Virginia ABC Removes Russian-Sourced Vodka After Youngkin Calls for State, Local Governments to Break Ties with Russia

The Virginia ABC is removing seven Russian-sourced vodka brands from its shelves, although Stolichnaya and Smirnoff, which aren’t produced in Russia, will remain on shelves. That’s a response to Governor Glenn Youngkin’s Saturday directive to the Department of General Services to review Virginia’s procurement of goods and services involving Russian companies.

“The invasion of Ukraine by Soviet dictator Vladimir Putin cannot stand, and the people of the Commonwealth are ready to rally in opposition to this senseless attack on a sovereign nation and Western ideals,” Youngkin said in a press release. “Today, we are acting to show our solidarity with the Ukrainian people as they defend their country. And while these are important steps, it is incumbent upon President Biden to take a stronger, more decisive leadership position to end this war.”

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Study: Virginia Has High Amount of Bad Drivers

Virginia has a high concentration of bad drivers, according to a recent study from Insurify, which found that 26.52 percent of the commonwealth’s drivers have a past traffic citation. With a national average of 21.34 percent, Virginia ranks fourth place on the list — only Ohio, Iowa, and Nebraska have a higher percentage of drivers with past traffic citations.

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Newport News Moves Elections to November Under Duress

Downtown Newport News

The City of Newport News has voted to move its municipal elections from May to November, but even as they passed the ordinance, the city council members made it clear that they don’t think the change is a good idea. The change is required by legislation passed in the 2021 General Assembly session that goes into effect January 1, 2022.

“I think it really puts us in a tenuous situation. We have always worked as a council without being concerned about party lines and it seems like something of this nature may cause us to begin to look at things based on  party and not based on what’s best for the City of Newport News,” Vice Mayor Saundra Cherry said.

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Virginia Newspaper Apologizes for Whiteness Before Reporting on Discrimination

A Virginia newspaper apologized for the racial makeup of its reporters who are publishing a series on post-Jim Crow housing discrimination in Norfolk. 

“For full disclosure, the people behind this reporting are white and benefit from numerous privileges that the disadvantaged populations highlighted in this project do not, ‘So we have blind spots,'” The Virginian-Pilot said in a Thursday tweet. “Meet the ‘Dividing Lines’ team here:”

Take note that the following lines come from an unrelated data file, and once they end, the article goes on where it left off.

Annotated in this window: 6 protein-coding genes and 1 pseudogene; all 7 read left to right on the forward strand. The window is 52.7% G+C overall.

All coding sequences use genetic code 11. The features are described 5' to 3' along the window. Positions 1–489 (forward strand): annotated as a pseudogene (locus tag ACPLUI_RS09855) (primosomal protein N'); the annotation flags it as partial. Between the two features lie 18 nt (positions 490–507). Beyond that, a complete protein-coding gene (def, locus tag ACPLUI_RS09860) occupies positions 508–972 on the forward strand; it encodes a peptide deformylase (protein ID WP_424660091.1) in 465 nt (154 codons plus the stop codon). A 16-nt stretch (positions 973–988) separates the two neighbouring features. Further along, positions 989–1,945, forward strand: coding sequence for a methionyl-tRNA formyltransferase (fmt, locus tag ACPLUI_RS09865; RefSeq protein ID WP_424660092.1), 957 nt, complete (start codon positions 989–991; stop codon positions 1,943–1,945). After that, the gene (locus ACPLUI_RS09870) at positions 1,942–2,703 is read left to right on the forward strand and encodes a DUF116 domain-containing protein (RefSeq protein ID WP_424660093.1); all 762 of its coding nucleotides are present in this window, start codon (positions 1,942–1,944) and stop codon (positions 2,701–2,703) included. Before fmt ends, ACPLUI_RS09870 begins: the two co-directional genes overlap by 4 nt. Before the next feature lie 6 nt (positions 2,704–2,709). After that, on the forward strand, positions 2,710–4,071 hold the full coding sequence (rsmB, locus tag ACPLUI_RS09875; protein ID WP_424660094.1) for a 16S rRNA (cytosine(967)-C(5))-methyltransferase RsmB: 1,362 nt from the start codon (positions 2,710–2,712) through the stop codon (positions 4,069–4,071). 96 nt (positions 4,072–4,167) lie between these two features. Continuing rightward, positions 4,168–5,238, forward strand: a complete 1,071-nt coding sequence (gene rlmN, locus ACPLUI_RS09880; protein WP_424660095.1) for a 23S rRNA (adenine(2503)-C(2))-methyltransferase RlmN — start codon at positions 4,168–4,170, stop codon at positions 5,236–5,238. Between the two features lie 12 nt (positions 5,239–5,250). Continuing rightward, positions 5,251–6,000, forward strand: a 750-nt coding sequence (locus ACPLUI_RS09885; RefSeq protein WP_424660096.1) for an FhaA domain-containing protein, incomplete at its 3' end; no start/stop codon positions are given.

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Bristol, Virginia Takes Next Step Towards a Hard Rock Casino

The Bristol City Council unanimously approved naming HR Bristol LLC the city’s preferred gambling operator. The Friday city council decision confirms what voters asked for in a November 2020 referendum – a Hard Rock Casino to be built in Bristol. The decision wasn’t a a surprise, and the council didn’t bother discussing the motion before voting.

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Norfolk Second Amendment Preservation Coalition Wins Court Case, Achieves 4K Signatures, Awaits City Council

The Norfolk 2nd Amendment Preservation Coalition achieved all necessary signatures required to have the city council review its petition. This followed last Friday’s court decision to award the coalition as much time necessary to gather signatures.

“We think a decision like this is too important to let seven partisan city council members decide,” Republican Party of Norfolk Chairman and Norfolk 2nd Amendment Preservation Coalition Founder Robert “Bob” Brown said.

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Virginia Gets Four Casinos

Four cities have voted to bring casinos to Virginia for the first time, according to unofficial results reported on The Virginia Public Access Project (VPAP). Although Norfolk City is only reporting 93.9 percent of its votes, over 42,611 of those votes are in favor of the initiative versus 22,822 against.

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Coalition of Churches Opposes Bristol Casino

Eight churches in Bristol, Virginia are fighting against a proposed $400 million Hard Rock casino; residents will vote on the referendum this November. The coalition cites studies claiming that casinos prey on gambling addicts and questions whether a casino would draw high numbers of tourists as claimed by supporters of the referendum. Proponents say the casino would bring Bristol $15-$20 million a year in taxes and over 2,000 jobs averaging salaries of $46,500.

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